This is the third or fourth different account of Rainy's birth that the Browns have given us. They can't even keep track of their own B.S. Here's another good one.

And another.

What were the Brown kids' childhoods like? "Imagine munchkins. Now throw them in leather jackets and 1980s hair styles and give them chains and bats," Noah says. They haven't changed a bit.

Back at Brown Star Ranch, Gabe and Birdy are busy cutting lumber for their various housing projects. There's some Unnecessary Drama involving Gabe almost dropping a tree on himself and Birdy getting agitated about it.

Gabe then has to consult the Bureau of Bush Weights and Measures to determine how many Birdies of wood they need to cut.

Gabe says they need a lot of boards, which gets translated as "borage" by the closed captioners, who are the hardest-working people involved with this show.

Borage is "a herbaceous plant with bright blue flowers and hairy leaves, used medicinally and as a salad green." It's also rich in borophyll. Right?

Sorry. On to the next scene of Unnecessary Drama, which involves Bam and Bear hauling Haydite blocks up to Castle Ridge in an effort to start laying the foundation of Noah's deathtrap. I don't know why they're suddenly calling these blocks Haydite — which is lighter than concrete — since the stuff they pulled out of the demolition site in last week's episode looked like regular blocks, not fancy blocks. My brain is ouchy again.

Last week, Noah said he would need just over 300 blocks to build his castle. Someone did the math and determined it would actually require about 4,000 blocks. So the Browns should be done with this around Season 17-ish.

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Bam is driving the Chevy Suburban with its trailer full of Haydite blocks. Bear is just being a pain in the ass. The Suburban gets to a point on the hill in which it just can't take any more of this fake stuff and quits. Bear wants to get out and push, which sounds like an AWESOME and EXXXXTREME way to die.

Bam says the only way to get up the hill is to ditch some of the blocks on the side of the road and come back for them later. It looks like there are 32-ish blocks in the trailer and they unloaded about 12. At this pace, it will take them 125 trips to get 4,000 blocks up the hill. I'm sure they'll show us EVERY FREAKIN' ONE of them.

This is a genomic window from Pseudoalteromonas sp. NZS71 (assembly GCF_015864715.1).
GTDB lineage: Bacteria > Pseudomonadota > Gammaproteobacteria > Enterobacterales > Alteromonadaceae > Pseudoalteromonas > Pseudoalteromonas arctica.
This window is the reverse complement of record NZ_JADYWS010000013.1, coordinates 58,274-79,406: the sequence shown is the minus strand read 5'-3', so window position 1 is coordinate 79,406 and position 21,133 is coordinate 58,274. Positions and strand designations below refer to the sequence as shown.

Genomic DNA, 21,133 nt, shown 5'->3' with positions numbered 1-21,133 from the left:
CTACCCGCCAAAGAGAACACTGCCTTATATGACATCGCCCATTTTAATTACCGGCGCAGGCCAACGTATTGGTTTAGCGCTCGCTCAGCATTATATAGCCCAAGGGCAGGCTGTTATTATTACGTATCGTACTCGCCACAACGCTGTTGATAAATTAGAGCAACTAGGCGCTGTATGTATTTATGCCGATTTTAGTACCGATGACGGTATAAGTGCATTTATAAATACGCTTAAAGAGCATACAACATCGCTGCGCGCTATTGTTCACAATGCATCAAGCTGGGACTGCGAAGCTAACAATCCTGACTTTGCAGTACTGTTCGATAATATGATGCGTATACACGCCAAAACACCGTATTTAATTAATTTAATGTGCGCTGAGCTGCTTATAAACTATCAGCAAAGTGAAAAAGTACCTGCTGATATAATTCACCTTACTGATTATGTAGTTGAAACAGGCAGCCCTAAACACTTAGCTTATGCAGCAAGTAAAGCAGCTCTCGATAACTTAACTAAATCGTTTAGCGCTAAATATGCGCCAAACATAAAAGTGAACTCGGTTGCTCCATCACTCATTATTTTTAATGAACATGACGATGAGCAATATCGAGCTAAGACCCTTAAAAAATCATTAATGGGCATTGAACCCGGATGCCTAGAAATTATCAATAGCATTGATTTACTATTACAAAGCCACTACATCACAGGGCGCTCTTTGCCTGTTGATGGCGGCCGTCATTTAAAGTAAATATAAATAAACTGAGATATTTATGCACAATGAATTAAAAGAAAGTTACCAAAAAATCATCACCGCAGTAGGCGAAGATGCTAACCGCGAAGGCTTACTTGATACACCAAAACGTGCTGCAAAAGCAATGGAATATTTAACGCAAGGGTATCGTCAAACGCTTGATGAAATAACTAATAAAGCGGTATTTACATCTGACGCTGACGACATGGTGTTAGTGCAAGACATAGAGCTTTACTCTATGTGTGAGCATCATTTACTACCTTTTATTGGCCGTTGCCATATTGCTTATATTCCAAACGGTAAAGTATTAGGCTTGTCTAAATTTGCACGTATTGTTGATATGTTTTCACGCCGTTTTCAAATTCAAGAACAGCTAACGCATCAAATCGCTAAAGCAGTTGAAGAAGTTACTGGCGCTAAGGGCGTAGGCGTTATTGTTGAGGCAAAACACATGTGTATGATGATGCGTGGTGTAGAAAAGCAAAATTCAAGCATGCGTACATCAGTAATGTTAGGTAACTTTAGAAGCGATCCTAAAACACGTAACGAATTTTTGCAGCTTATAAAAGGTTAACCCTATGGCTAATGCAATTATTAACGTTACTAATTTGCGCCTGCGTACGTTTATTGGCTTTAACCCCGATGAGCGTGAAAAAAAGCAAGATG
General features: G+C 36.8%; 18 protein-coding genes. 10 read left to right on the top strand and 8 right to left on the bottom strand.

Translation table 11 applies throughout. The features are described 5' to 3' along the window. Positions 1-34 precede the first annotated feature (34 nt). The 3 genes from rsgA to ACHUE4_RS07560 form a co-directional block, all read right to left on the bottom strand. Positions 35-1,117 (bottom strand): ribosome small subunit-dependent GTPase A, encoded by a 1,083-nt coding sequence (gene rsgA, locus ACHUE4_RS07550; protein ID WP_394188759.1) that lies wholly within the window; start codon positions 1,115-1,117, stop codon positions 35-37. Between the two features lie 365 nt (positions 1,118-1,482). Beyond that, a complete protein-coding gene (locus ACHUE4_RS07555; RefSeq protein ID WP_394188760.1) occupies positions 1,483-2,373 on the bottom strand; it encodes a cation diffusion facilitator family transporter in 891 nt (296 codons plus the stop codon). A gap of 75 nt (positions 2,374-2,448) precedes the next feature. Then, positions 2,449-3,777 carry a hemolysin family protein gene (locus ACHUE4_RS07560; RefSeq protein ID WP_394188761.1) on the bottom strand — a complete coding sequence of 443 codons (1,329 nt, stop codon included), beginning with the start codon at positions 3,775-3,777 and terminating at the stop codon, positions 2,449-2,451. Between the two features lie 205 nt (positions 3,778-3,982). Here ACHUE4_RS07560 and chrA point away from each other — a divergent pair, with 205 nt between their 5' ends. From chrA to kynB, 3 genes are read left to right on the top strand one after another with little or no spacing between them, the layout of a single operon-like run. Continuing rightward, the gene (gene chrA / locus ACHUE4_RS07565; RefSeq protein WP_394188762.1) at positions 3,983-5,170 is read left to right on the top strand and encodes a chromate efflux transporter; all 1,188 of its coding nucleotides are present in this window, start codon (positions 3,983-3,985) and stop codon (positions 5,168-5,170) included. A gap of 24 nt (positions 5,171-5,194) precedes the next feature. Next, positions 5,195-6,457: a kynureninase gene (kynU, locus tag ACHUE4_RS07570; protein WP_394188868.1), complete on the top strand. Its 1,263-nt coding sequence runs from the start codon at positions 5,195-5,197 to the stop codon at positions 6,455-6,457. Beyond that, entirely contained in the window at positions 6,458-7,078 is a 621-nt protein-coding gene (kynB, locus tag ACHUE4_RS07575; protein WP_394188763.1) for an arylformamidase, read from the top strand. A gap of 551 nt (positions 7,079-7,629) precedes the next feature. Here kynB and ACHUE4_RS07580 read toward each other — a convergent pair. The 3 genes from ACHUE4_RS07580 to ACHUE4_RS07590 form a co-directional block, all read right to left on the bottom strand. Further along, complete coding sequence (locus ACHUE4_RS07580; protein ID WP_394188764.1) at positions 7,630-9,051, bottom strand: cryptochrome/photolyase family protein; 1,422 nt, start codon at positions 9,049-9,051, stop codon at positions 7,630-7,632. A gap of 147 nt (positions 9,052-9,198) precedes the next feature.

Up at Castle Ridge — I really need to come up with a more fitting name for this place — Gabe and the others are trying to lay down the castle's foundation according to Noah's plan. The ground is frozen, so they first have to start a bunch of fires to thaw the dirt. Then they have to drain the swamp from the snowmelt before they can level out the ground. As tedious as it is to do, it's 20 times more tedious to watch.

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Is Discovery's 'Raising Wild' Better Than 'Alaskan Bush People'?

The Hines family keeps it 'authentic and relatable.'

They think they're doing Noah and his family a favor, but it's just a complete waste of time. Noah's the kind of ingrate who will bitch about any little imperfection or deviation from his design, and he's just going to make them tear it down and rebuild it anyway.

In an integral subplot, we find Bear washing his hair inside one of his shipping containers. He explains that when a hairbrush is unavailable, he combs his hair with a spork. Was the spork clean before this? Will the spork be cleaned after this? Why do I torture my mind with questions such as these?

Birdy is feeling wistful about there being another baby in the family. She reminisces about a time before little Rainy had Instagram, when Birdy had disturbing visions of her and Rainy still living together in the future with their husbands. Now that Rainy's getting her own trailer, Birdy's all alone with her seven cats and her sap.

Finally, it's time for She Who Will Not Be Named to squeeze out a little Brownling. The suspense has been LITERALLY killing me. Noah has everything packed up and ready to go. Noah chooses to leave his weapons at the hotel, a decision he will surely regret.